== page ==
Robbie Williams and Take That ended months of speculation today by announcing that they had reunited for a new album.
And Williams, who walked out on the group 15 years ago as he began to go off the rails, said: “It feels like coming home.”
The two sides have gradually settled their differences over the past few years, until revealing today that they were back – although time will tell if it is for good.
Footage posted on the band’s website this afternoon shows them together in the studio – laughing, joking and singing as they worked on an untitled album to be released in November.
Last year Williams and his former bandmates shared a stage for a Children In Need concert, an event organised by Take That’s Gary Barlow.
However the quintet – completed by Jason Orange, Mark Owen and Howard Donald - had already begun to work together. Williams let slip during a radio interview late last year that they had been recording together.
Take That disbanded in 1996 but reunited without Williams in 2005 to huge success, including three number one singles.
The group’s new album will be their first with the full line-up since 1995 release 'Nobody Else' and has been produced by Stuart Price, who has worked with Madonna and Kylie Minogue.
Williams spoke of his joy at rejoining his old colleagues. He said: “I get embarrassingly excited when the five of us are in a room.”
Bandmate Owen said: “Getting the five of us to be in a room together, although always a dream, never actually seemed like becoming a reality.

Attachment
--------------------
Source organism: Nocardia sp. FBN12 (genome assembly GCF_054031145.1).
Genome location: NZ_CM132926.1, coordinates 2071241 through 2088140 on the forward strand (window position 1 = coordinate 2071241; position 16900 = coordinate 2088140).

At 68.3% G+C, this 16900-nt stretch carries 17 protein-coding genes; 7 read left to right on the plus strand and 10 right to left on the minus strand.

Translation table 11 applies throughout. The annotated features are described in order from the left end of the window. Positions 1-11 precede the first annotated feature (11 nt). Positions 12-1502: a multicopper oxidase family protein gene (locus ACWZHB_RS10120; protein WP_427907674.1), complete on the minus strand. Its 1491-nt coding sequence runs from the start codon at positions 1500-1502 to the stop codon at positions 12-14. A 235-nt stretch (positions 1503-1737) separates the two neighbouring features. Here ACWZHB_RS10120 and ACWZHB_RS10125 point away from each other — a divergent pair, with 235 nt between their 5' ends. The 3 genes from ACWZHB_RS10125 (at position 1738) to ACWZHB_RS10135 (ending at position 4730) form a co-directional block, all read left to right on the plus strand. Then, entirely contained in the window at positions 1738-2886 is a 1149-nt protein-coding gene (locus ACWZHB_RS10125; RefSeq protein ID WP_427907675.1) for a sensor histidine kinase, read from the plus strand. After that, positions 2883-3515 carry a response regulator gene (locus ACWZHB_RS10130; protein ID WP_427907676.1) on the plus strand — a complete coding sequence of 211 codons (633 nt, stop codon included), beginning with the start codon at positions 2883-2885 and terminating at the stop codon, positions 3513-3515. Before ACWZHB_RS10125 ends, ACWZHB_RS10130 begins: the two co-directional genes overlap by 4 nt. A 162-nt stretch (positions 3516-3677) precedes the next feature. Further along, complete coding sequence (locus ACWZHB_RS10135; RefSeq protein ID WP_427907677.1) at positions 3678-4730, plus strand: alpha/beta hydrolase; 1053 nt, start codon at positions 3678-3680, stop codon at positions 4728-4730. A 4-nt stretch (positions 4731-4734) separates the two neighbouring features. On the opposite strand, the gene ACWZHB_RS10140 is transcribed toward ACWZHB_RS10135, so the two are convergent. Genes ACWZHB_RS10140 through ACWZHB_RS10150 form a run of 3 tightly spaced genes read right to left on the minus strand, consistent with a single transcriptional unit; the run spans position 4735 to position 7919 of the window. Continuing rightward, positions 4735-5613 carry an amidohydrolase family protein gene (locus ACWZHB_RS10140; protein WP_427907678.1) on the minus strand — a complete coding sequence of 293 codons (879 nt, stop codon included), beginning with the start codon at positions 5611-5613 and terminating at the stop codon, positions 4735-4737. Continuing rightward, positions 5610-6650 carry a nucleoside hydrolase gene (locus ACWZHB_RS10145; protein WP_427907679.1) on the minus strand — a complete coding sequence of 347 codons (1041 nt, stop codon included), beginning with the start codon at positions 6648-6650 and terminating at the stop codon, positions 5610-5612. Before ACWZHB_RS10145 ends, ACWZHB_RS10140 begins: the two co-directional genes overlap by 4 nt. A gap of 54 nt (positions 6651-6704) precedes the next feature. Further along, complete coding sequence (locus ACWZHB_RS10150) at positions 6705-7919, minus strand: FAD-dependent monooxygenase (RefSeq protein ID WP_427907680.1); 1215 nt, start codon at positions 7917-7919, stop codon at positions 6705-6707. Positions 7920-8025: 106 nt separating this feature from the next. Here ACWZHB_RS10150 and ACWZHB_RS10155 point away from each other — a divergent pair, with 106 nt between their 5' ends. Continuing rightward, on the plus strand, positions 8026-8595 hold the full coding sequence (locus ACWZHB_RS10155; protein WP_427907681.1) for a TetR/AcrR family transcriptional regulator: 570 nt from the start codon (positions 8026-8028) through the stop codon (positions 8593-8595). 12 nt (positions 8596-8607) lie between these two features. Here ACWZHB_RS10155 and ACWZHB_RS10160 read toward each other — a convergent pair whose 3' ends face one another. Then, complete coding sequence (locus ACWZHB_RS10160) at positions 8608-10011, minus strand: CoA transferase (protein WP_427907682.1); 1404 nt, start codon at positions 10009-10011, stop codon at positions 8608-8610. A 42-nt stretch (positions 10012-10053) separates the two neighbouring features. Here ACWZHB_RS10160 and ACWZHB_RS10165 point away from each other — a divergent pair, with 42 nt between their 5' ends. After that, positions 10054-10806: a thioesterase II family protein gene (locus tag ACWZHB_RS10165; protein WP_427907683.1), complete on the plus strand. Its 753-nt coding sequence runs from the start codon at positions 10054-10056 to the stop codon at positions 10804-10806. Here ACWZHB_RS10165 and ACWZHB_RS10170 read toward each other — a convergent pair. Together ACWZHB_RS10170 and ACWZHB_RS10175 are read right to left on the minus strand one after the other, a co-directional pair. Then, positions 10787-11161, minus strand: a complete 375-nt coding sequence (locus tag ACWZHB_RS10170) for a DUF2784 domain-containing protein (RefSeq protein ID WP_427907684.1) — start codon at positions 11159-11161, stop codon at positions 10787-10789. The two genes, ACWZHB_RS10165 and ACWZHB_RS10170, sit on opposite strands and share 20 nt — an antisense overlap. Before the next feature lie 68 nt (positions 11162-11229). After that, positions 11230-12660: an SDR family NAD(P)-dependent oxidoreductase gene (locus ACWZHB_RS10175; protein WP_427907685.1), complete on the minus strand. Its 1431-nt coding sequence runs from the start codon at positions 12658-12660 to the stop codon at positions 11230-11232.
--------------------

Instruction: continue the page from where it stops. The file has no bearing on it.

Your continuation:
“Now the reality of the five of us making a record together feels like a dream. It’s been an absolute delight spending time with Rob again. But I’m still a better footballer,” he joked.
And Orange said: “I’m over the moon that Robbie’s back with us, however long it lasts. I just want to enjoy our time with him. Life is beautifully strange sometimes.”
This year marks the 20th anniversary of the band’s formation, making their TV debut on producer Pete Waterman’s ITV show The Hitman And Her.
By 1993 they had become huge and enjoyed a string of hits including 'Pray' and 'Relight My Fire'.
However Williams, the baby of the group, was beginning to pull in a different direction and famously enjoyed a “lost weekend” with Oasis at the Glastonbury festival in 1995.
After a wobbly start he had his own huge solo career with chart-topping singles such as 'Millennium' and 'Feel'.
But the reunion of his former Take That colleagues in 2005 for live dates began to overshadow his success.
Despite Williams ridiculing Barlow during his early solo shows, the pair began to bury the hatchet in recent years and their friendship was renewed.
Williams said last year: “You carry around all this resentment and bitterness for such a long time.”
After the five met up they embraced.
“We had a hug up and what was left was what we had at the beginning – just five guys that love each other,” Williams said.
Williams had already revealed he was working with Barlow. Last month he announced the pair were to release a duet Shame which will feature on his greatest hits collection.
The new album will be released on Take That’s label Polydor, rather than Williams’s company, EMI.